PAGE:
Pula’s main attraction is its well-preserved amphitheatre, which can hold up to 23,000 spectators to watch the gladiator fights. You can go inside the amphitheater for 70 kuna (prices are from May 2022). This fantastic location also hosts concerts and festivals during the summer.
All of Pula’s highlights are close around each other and can be easily explored in two hours.
Visit Kamenjak National Park
Istria’s southernmost part, Kamenjak National Park, is home to tropical bays and beaches, as well as white cliffs surrounded by clear blue water. In all of Istria, this area has the most sunshine hours (2300 hours). You could easily spend an entire day exploring the national park. Prepare for a day of cliff jumping, sunbathing, cave kayaking, windsurfing, snorkeling, and beach bar hopping. In Kamenjak National Park, everything is possible.
How much time do you need in Istria
To make the most of your time in Istria, we recommend staying for at least 3 to 4 days. This allows you to visit several villages and towns at your leisure and alternate sightseeing with a day in nature.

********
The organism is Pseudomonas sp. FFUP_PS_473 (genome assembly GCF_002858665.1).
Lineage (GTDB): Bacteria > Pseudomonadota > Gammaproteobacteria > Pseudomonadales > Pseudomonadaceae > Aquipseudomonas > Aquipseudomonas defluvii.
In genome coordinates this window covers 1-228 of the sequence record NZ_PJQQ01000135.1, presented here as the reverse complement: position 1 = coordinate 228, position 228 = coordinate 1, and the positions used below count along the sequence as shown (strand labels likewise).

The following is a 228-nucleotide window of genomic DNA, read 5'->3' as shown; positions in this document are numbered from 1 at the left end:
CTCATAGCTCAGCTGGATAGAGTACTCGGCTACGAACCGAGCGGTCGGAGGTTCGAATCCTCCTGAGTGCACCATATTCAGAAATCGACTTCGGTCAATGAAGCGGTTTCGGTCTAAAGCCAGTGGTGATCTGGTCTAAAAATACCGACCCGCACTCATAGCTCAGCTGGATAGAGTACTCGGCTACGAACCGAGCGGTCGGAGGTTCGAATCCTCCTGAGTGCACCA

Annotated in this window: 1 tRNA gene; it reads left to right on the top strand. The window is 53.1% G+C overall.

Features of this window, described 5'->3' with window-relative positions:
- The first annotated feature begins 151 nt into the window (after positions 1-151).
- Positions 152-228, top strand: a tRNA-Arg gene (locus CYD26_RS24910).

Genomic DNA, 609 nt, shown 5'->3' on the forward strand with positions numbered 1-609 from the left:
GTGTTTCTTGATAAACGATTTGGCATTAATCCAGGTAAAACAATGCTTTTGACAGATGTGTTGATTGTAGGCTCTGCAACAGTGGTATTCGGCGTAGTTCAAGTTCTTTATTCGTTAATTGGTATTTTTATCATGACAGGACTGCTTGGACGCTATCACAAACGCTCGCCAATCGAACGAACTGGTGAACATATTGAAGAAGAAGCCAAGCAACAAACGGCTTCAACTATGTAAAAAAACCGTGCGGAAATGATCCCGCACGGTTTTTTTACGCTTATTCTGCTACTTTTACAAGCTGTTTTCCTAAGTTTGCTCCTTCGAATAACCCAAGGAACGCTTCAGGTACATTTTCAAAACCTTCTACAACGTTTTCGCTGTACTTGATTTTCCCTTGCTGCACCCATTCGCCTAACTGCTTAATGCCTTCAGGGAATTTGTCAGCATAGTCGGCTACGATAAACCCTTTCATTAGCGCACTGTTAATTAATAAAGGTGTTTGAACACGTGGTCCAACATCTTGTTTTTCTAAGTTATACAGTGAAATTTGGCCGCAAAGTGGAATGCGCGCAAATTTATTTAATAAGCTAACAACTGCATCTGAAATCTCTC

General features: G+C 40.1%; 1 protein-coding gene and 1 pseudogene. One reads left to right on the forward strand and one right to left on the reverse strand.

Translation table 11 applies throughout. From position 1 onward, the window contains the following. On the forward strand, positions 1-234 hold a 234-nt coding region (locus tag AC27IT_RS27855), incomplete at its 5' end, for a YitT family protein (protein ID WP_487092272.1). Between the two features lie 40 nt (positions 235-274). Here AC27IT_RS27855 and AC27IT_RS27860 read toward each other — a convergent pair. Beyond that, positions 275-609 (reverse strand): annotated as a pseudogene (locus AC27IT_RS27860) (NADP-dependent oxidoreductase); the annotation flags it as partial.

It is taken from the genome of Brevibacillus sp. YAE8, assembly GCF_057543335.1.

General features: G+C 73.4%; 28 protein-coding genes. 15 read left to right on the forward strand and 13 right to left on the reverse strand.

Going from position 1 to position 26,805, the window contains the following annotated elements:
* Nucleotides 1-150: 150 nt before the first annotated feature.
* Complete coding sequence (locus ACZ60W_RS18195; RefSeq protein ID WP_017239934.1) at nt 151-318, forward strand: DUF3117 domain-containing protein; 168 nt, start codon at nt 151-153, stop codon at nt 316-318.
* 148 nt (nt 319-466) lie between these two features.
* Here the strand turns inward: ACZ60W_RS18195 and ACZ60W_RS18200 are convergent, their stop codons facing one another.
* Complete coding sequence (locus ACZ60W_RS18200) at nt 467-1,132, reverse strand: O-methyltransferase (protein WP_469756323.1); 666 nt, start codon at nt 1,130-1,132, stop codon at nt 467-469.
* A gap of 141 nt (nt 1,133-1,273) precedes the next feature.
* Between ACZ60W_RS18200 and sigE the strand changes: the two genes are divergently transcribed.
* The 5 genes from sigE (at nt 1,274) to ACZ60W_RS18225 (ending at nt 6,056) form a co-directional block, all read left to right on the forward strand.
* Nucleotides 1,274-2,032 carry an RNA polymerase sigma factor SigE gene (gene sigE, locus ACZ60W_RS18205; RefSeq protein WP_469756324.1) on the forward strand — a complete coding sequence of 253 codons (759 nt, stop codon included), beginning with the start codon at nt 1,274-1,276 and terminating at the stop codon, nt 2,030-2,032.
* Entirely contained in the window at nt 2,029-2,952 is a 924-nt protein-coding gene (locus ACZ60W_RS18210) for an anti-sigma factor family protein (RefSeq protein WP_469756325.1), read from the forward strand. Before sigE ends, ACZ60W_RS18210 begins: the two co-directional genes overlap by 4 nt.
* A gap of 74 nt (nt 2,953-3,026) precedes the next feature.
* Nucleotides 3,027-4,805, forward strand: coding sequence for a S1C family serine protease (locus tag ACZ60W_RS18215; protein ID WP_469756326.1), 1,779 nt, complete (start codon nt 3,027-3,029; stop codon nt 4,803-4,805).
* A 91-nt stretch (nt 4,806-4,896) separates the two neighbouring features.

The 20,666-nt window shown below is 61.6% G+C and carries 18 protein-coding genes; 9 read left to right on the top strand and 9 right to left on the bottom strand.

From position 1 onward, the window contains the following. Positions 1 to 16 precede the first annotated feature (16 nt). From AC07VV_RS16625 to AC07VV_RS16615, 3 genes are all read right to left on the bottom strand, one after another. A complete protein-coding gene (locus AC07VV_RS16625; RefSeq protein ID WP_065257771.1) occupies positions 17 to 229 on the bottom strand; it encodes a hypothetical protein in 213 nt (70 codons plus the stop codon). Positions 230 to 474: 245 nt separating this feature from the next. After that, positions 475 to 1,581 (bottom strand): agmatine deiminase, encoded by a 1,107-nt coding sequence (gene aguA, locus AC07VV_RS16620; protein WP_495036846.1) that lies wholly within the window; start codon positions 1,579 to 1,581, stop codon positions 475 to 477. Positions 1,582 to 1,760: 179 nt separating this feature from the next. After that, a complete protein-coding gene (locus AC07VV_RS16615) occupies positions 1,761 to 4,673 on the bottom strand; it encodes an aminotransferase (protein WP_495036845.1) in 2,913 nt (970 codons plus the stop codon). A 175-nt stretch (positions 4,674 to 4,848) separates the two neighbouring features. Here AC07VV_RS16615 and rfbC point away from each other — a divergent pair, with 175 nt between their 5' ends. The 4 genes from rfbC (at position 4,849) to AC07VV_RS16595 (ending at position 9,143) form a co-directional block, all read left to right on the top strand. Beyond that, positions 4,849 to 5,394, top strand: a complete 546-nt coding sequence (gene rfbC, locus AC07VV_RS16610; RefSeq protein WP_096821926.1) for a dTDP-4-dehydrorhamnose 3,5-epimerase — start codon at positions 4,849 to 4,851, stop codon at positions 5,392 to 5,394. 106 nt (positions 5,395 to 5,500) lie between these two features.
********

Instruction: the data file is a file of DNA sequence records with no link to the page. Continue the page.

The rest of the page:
Best time to visit Istria
Istria has a Mediterranean climate, so temperatures in the summer range between 25 and 30 degrees. Staying here in the spring is also a good idea because of the mild temperatures. That is why the months of May to August are ideal for visiting Istria. Because Istria has a maritime climate, it rains all year, with a higher chance of rain and peaks from September to February. In the winter, temperatures can drop to 9 degrees. So, Istria is not a winter sun destination.
Staying in Istria
Because Istria is a small province, it is possible to stay in one location and explore the entire region from there. In our opinion, Rovinj is the ideal destination for lodging. It is the perfect atmospheric city to return to every evening.
Traveling to Istria
Istria can be reached in several ways.
Flying is the fastest way to get to Istria. Airport Pula is Istria’s international airport. Direct flights are available from a number of European cities. Find the most affordable flight.
Traveling to Istria by car is by far the most practical option. This way, you have complete freedom to visit every location listed in this guide. Are you traveling by plane to Pula? Then, to explore the area, consider renting a car. Istria can also be the starting point for an unforgettable road trip through Croatia.